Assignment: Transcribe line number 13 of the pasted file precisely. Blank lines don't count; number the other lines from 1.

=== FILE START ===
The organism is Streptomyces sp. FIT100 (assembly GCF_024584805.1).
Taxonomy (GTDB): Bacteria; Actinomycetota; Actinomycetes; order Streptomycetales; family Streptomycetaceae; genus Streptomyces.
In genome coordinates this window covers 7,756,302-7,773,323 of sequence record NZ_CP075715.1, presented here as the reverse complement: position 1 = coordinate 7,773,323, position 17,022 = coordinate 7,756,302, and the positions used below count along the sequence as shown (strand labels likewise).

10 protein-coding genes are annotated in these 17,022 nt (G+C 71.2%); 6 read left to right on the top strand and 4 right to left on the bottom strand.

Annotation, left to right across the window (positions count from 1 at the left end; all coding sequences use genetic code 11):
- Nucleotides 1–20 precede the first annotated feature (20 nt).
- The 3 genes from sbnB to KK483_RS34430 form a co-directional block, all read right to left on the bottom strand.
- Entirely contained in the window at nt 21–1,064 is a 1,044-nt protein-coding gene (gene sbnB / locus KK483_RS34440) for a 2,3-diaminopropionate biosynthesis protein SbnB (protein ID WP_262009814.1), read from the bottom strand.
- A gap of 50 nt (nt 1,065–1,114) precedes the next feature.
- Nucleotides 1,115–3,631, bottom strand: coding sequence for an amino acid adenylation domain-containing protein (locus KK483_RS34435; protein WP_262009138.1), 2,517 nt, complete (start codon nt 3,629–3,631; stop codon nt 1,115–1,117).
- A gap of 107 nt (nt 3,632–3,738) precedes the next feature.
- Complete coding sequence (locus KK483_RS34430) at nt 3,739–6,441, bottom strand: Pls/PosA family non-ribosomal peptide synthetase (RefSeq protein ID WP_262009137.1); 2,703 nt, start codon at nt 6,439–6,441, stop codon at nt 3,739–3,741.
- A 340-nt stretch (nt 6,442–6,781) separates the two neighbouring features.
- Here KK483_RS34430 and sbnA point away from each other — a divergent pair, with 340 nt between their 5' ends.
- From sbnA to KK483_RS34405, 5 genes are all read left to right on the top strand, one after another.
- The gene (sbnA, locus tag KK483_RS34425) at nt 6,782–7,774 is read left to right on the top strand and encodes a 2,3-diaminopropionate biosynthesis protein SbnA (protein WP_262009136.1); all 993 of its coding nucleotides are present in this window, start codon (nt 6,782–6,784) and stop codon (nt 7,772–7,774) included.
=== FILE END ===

- A 340-nt stretch (nt 6,442–6,781) separates the two neighbouring features.